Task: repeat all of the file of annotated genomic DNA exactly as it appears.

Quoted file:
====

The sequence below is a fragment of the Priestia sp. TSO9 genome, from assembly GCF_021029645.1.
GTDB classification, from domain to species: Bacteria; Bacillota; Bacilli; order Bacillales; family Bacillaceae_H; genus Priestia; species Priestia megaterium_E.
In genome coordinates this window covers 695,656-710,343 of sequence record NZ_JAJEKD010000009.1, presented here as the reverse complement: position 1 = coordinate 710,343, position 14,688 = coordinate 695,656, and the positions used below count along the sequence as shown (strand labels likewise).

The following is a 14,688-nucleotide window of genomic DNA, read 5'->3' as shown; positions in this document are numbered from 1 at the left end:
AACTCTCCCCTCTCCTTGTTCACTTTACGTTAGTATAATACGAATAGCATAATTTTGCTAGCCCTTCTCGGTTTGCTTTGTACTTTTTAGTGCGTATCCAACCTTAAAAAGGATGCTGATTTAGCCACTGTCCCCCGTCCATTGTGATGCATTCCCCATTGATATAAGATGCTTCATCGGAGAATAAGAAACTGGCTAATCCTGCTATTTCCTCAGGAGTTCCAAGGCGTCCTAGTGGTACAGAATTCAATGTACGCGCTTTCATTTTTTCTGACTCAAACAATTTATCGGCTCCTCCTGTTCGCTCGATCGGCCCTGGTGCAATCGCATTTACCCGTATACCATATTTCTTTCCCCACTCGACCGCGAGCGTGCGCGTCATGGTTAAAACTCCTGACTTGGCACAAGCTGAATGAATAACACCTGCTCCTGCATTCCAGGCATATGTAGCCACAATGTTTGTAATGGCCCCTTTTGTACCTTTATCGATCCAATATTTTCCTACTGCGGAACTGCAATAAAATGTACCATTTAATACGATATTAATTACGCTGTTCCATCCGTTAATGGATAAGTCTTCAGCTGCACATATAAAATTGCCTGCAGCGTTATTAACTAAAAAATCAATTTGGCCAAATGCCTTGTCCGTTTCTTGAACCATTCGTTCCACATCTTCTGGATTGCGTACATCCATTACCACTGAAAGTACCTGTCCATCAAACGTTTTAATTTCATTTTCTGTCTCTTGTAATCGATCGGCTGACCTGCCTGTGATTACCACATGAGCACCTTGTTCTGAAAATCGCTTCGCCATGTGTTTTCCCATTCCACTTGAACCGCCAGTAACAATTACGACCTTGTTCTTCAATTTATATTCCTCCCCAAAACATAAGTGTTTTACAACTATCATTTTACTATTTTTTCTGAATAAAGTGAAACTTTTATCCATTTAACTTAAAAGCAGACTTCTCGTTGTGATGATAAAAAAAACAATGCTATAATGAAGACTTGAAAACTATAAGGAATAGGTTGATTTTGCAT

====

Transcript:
The sequence below is a fragment of the Priestia sp. TSO9 genome, from assembly GCF_021029645.1.
GTDB classification, from domain to species: Bacteria; Bacillota; Bacilli; order Bacillales; family Bacillaceae_H; genus Priestia; species Priestia megaterium_E.
In genome coordinates this window covers 695,656-710,343 of sequence record NZ_JAJEKD010000009.1, presented here as the reverse complement: position 1 = coordinate 710,343, position 14,688 = coordinate 695,656, and the positions used below count along the sequence as shown (strand labels likewise).

The following is a 14,688-nucleotide window of genomic DNA, read 5'->3' as shown; positions in this document are numbered from 1 at the left end:
AACTCTCCCCTCTCCTTGTTCACTTTACGTTAGTATAATACGAATAGCATAATTTTGCTAGCCCTTCTCGGTTTGCTTTGTACTTTTTAGTGCGTATCCAACCTTAAAAAGGATGCTGATTTAGCCACTGTCCCCCGTCCATTGTGATGCATTCCCCATTGATATAAGATGCTTCATCGGAGAATAAGAAACTGGCTAATCCTGCTATTTCCTCAGGAGTTCCAAGGCGTCCTAGTGGTACAGAATTCAATGTACGCGCTTTCATTTTTTCTGACTCAAACAATTTATCGGCTCCTCCTGTTCGCTCGATCGGCCCTGGTGCAATCGCATTTACCCGTATACCATATTTCTTTCCCCACTCGACCGCGAGCGTGCGCGTCATGGTTAAAACTCCTGACTTGGCACAAGCTGAATGAATAACACCTGCTCCTGCATTCCAGGCATATGTAGCCACAATGTTTGTAATGGCCCCTTTTGTACCTTTATCGATCCAATATTTTCCTACTGCGGAACTGCAATAAAATGTACCATTTAATACGATATTAATTACGCTGTTCCATCCGTTAATGGATAAGTCTTCAGCTGCACATATAAAATTGCCTGCAGCGTTATTAACTAAAAAATCAATTTGGCCAAATGCCTTGTCCGTTTCTTGAACCATTCGTTCCACATCTTCTGGATTGCGTACATCCATTACCACTGAAAGTACCTGTCCATCAAACGTTTTAATTTCATTTTCTGTCTCTTGTAATCGATCGGCTGACCTGCCTGTGATTACCACATGAGCACCTTGTTCTGAAAATCGCTTCGCCATGTGTTTTCCCATTCCACTTGAACCGCCAGTAACAATTACGACCTTGTTCTTCAATTTATATTCCTCCCCAAAACATAAGTGTTTTACAACTATCATTTTACTATTTTTTCTGAATAAAGTGAAACTTTTATCCATTTAACTTAAAAGCAGACTTCTCGTTGTGATGATAAAAAAAACAATGCTATAATGAAGACTTGAAAACTATAAGGAATAGGTTGATTTTGCAT